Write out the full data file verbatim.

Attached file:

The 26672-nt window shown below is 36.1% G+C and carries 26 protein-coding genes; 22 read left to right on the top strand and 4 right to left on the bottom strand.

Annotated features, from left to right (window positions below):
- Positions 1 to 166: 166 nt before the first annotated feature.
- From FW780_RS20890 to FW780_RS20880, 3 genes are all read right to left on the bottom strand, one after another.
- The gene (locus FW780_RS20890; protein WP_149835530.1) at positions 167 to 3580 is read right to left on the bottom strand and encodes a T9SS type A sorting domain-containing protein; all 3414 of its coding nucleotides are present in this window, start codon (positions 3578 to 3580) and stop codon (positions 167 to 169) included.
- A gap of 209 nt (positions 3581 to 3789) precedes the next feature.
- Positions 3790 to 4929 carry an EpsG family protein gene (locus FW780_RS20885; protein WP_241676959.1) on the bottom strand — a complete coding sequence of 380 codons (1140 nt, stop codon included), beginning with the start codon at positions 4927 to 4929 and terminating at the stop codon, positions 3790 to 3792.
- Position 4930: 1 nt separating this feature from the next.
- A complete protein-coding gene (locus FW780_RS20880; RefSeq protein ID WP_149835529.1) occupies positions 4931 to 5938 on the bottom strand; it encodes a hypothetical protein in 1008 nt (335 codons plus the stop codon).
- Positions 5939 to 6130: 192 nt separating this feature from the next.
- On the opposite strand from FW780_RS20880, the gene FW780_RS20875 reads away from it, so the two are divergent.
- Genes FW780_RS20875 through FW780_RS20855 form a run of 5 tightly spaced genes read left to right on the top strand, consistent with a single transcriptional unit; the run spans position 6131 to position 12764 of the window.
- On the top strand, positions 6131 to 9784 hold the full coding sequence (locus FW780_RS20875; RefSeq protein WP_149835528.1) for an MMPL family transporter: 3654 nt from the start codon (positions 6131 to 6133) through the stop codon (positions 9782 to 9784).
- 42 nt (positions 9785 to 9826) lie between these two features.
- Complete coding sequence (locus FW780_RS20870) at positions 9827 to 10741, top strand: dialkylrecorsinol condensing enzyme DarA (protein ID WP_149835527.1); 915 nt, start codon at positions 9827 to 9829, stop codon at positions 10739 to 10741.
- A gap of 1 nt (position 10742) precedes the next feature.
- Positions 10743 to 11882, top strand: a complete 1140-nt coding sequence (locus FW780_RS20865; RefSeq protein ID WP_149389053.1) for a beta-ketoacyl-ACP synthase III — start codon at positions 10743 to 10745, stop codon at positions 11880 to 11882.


The 26672-nt window shown below is 36.1% G+C and carries 26 protein-coding genes; 22 read left to right on the top strand and 4 right to left on the bottom strand.

Annotated features, from left to right (window positions below):
- Positions 1 to 166: 166 nt before the first annotated feature.
- From FW780_RS20890 to FW780_RS20880, 3 genes are all read right to left on the bottom strand, one after another.
- The gene (locus FW780_RS20890; protein WP_149835530.1) at positions 167 to 3580 is read right to left on the bottom strand and encodes a T9SS type A sorting domain-containing protein; all 3414 of its coding nucleotides are present in this window, start codon (positions 3578 to 3580) and stop codon (positions 167 to 169) included.
- A gap of 209 nt (positions 3581 to 3789) precedes the next feature.
- Positions 3790 to 4929 carry an EpsG family protein gene (locus FW780_RS20885; protein WP_241676959.1) on the bottom strand — a complete coding sequence of 380 codons (1140 nt, stop codon included), beginning with the start codon at positions 4927 to 4929 and terminating at the stop codon, positions 3790 to 3792.
- Position 4930: 1 nt separating this feature from the next.
- A complete protein-coding gene (locus FW780_RS20880; RefSeq protein ID WP_149835529.1) occupies positions 4931 to 5938 on the bottom strand; it encodes a hypothetical protein in 1008 nt (335 codons plus the stop codon).
- Positions 5939 to 6130: 192 nt separating this feature from the next.
- On the opposite strand from FW780_RS20880, the gene FW780_RS20875 reads away from it, so the two are divergent.
- Genes FW780_RS20875 through FW780_RS20855 form a run of 5 tightly spaced genes read left to right on the top strand, consistent with a single transcriptional unit; the run spans position 6131 to position 12764 of the window.
- On the top strand, positions 6131 to 9784 hold the full coding sequence (locus FW780_RS20875; RefSeq protein WP_149835528.1) for an MMPL family transporter: 3654 nt from the start codon (positions 6131 to 6133) through the stop codon (positions 9782 to 9784).
- 42 nt (positions 9785 to 9826) lie between these two features.
- Complete coding sequence (locus FW780_RS20870) at positions 9827 to 10741, top strand: dialkylrecorsinol condensing enzyme DarA (protein ID WP_149835527.1); 915 nt, start codon at positions 9827 to 9829, stop codon at positions 10739 to 10741.
- A gap of 1 nt (position 10742) precedes the next feature.
- Positions 10743 to 11882, top strand: a complete 1140-nt coding sequence (locus FW780_RS20865; RefSeq protein ID WP_149389053.1) for a beta-ketoacyl-ACP synthase III — start codon at positions 10743 to 10745, stop codon at positions 11880 to 11882.